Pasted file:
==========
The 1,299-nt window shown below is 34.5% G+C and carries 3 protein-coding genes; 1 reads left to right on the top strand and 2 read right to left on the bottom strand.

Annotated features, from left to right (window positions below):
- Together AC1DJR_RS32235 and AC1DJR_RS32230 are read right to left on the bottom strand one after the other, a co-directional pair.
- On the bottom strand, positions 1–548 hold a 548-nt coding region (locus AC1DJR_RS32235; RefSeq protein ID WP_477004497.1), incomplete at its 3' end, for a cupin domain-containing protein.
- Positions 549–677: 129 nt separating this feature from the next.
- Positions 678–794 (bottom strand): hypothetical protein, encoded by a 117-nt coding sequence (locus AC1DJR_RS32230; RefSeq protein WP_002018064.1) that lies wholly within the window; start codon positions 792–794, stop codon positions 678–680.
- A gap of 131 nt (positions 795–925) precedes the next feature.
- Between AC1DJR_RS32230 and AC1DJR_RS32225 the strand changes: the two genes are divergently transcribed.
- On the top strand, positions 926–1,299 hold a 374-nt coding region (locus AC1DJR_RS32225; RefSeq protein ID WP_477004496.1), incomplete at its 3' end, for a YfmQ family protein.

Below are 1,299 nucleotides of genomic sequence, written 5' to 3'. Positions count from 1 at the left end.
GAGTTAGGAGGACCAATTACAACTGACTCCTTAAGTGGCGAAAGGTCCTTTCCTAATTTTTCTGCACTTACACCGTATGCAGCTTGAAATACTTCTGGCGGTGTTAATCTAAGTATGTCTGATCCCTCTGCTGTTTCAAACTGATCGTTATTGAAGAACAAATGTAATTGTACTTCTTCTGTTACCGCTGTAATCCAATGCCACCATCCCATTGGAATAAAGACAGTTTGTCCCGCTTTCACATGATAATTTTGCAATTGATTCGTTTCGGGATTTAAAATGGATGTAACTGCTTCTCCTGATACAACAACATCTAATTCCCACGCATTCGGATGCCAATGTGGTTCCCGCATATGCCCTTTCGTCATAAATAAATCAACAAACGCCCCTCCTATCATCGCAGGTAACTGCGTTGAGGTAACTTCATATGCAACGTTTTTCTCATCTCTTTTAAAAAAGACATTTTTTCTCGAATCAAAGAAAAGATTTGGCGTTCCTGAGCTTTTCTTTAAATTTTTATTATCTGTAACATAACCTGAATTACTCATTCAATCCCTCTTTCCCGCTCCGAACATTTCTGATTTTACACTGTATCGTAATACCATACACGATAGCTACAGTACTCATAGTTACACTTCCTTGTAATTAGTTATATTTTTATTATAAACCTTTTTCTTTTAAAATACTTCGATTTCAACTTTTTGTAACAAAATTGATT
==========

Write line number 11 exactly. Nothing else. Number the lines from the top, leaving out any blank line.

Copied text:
GAGTTAGGAGGACCAATTACAACTGACTCCTTAAGTGGCGAAAGGTCCTTTCCTAATTTTTCTGCACTTACACCGTATGCAGCTTGAAATACTTCTGGCGGTGTTAATCTAAGTATGTCTGATCCCTCTGCTGTTTCAAACTGATCGTTATTGAAGAACAAATGTAATTGTACTTCTTCTGTTACCGCTGTAATCCAATGCCACCATCCCATTGGAATAAAGACAGTTTGTCCCGCTTTCACATGATAATTTTGCAATTGATTCGTTTCGGGATTTAAAATGGATGTAACTGCTTCTCCTGATACAACAACATCTAATTCCCACGCATTCGGATGCCAATGTGGTTCCCGCATATGCCCTTTCGTCATAAATAAATCAACAAACGCCCCTCCTATCATCGCAGGTAACTGCGTTGAGGTAACTTCATATGCAACGTTTTTCTCATCTCTTTTAAAAAAGACATTTTTTCTCGAATCAAAGAAAAGATTTGGCGTTCCTGAGCTTTTCTTTAAATTTTTATTATCTGTAACATAACCTGAATTACTCATTCAATCCCTCTTTCCCGCTCCGAACATTTCTGATTTTACACTGTATCGTAATACCATACACGATAGCTACAGTACTCATAGTTACACTTCCTTGTAATTAGTTATATTTTTATTATAAACCTTTTTCTTTTAAAATACTTCGATTTCAACTTTTTGTAACAAAATTGATT